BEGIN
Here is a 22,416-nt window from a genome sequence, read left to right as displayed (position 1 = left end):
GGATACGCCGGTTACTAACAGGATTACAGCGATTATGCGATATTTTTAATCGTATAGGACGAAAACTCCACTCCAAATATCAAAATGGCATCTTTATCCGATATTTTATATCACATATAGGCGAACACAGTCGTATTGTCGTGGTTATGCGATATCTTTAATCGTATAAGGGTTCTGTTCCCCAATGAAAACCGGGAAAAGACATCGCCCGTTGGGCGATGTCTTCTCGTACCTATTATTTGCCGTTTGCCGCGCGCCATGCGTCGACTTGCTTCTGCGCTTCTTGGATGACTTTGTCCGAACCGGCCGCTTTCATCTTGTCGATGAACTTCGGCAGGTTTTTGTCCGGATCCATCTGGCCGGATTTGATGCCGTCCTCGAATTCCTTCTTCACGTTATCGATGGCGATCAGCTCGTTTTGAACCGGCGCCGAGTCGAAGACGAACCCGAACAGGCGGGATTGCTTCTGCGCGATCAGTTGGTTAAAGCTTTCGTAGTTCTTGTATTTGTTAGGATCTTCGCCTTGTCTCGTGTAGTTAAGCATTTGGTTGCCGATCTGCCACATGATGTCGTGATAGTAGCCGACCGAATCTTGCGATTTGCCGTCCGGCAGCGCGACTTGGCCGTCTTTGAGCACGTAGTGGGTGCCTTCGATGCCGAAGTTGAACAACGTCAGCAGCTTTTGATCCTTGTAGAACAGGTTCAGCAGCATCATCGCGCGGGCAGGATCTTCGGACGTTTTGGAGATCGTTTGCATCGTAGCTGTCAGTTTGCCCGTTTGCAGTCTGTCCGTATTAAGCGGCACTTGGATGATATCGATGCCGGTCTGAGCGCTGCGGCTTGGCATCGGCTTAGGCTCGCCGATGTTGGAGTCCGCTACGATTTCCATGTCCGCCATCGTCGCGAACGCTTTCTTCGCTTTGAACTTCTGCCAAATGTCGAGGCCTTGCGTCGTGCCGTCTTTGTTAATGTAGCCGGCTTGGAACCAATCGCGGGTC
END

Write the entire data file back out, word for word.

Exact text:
Here is a 22,416-nt window from a genome sequence, read left to right as displayed (position 1 = left end):
GGATACGCCGGTTACTAACAGGATTACAGCGATTATGCGATATTTTTAATCGTATAGGACGAAAACTCCACTCCAAATATCAAAATGGCATCTTTATCCGATATTTTATATCACATATAGGCGAACACAGTCGTATTGTCGTGGTTATGCGATATCTTTAATCGTATAAGGGTTCTGTTCCCCAATGAAAACCGGGAAAAGACATCGCCCGTTGGGCGATGTCTTCTCGTACCTATTATTTGCCGTTTGCCGCGCGCCATGCGTCGACTTGCTTCTGCGCTTCTTGGATGACTTTGTCCGAACCGGCCGCTTTCATCTTGTCGATGAACTTCGGCAGGTTTTTGTCCGGATCCATCTGGCCGGATTTGATGCCGTCCTCGAATTCCTTCTTCACGTTATCGATGGCGATCAGCTCGTTTTGAACCGGCGCCGAGTCGAAGACGAACCCGAACAGGCGGGATTGCTTCTGCGCGATCAGTTGGTTAAAGCTTTCGTAGTTCTTGTATTTGTTAGGATCTTCGCCTTGTCTCGTGTAGTTAAGCATTTGGTTGCCGATCTGCCACATGATGTCGTGATAGTAGCCGACCGAATCTTGCGATTTGCCGTCCGGCAGCGCGACTTGGCCGTCTTTGAGCACGTAGTGGGTGCCTTCGATGCCGAAGTTGAACAACGTCAGCAGCTTTTGATCCTTGTAGAACAGGTTCAGCAGCATCATCGCGCGGGCAGGATCTTCGGACGTTTTGGAGATCGTTTGCATCGTAGCTGTCAGTTTGCCCGTTTGCAGTCTGTCCGTATTAAGCGGCACTTGGATGATATCGATGCCGGTCTGAGCGCTGCGGCTTGGCATCGGCTTAGGCTCGCCGATGTTGGAGTCCGCTACGATTTCCATGTCCGCCATCGTCGCGAACGCTTTCTTCGCTTTGAACTTCTGCCAAATGTCGAGGCCTTGCGTCGTGCCGTCTTTGTTAATGTAGCCGGCTTGGAACCAATCGCGGGTC